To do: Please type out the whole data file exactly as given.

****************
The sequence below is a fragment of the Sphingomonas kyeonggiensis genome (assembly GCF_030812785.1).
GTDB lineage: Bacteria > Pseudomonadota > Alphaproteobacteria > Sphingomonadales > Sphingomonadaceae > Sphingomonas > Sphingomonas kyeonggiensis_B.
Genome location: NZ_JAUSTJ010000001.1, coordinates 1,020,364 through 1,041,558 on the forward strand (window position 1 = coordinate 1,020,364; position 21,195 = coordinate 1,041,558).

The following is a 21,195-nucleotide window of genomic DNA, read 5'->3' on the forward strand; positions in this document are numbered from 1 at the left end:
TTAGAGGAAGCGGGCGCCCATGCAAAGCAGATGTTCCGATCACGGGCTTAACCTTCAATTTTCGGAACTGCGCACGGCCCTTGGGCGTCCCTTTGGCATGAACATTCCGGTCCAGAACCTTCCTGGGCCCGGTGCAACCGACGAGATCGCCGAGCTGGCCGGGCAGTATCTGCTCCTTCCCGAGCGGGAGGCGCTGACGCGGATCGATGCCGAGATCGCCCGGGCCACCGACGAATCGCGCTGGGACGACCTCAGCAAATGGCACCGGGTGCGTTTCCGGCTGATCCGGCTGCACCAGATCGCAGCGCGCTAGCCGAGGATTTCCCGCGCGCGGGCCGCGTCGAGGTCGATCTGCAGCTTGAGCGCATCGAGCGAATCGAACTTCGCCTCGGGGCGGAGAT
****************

The sequence below is a fragment of the Sphingomonas kyeonggiensis genome (assembly GCF_030812785.1).
GTDB lineage: Bacteria > Pseudomonadota > Alphaproteobacteria > Sphingomonadales > Sphingomonadaceae > Sphingomonas > Sphingomonas kyeonggiensis_B.
Genome location: NZ_JAUSTJ010000001.1, coordinates 1,020,364 through 1,041,558 on the forward strand (window position 1 = coordinate 1,020,364; position 21,195 = coordinate 1,041,558).

The following is a 21,195-nucleotide window of genomic DNA, read 5'->3' on the forward strand; positions in this document are numbered from 1 at the left end:
TTAGAGGAAGCGGGCGCCCATGCAAAGCAGATGTTCCGATCACGGGCTTAACCTTCAATTTTCGGAACTGCGCACGGCCCTTGGGCGTCCCTTTGGCATGAACATTCCGGTCCAGAACCTTCCTGGGCCCGGTGCAACCGACGAGATCGCCGAGCTGGCCGGGCAGTATCTGCTCCTTCCCGAGCGGGAGGCGCTGACGCGGATCGATGCCGAGATCGCCCGGGCCACCGACGAATCGCGCTGGGACGACCTCAGCAAATGGCACCGGGTGCGTTTCCGGCTGATCCGGCTGCACCAGATCGCAGCGCGCTAGCCGAGGATTTCCCGCGCGCGGGCCGCGTCGAGGTCGATCTGCAGCTTGAGCGCATCGAGCGAATCGAACTTCGCCTCGGGGCGGAGAT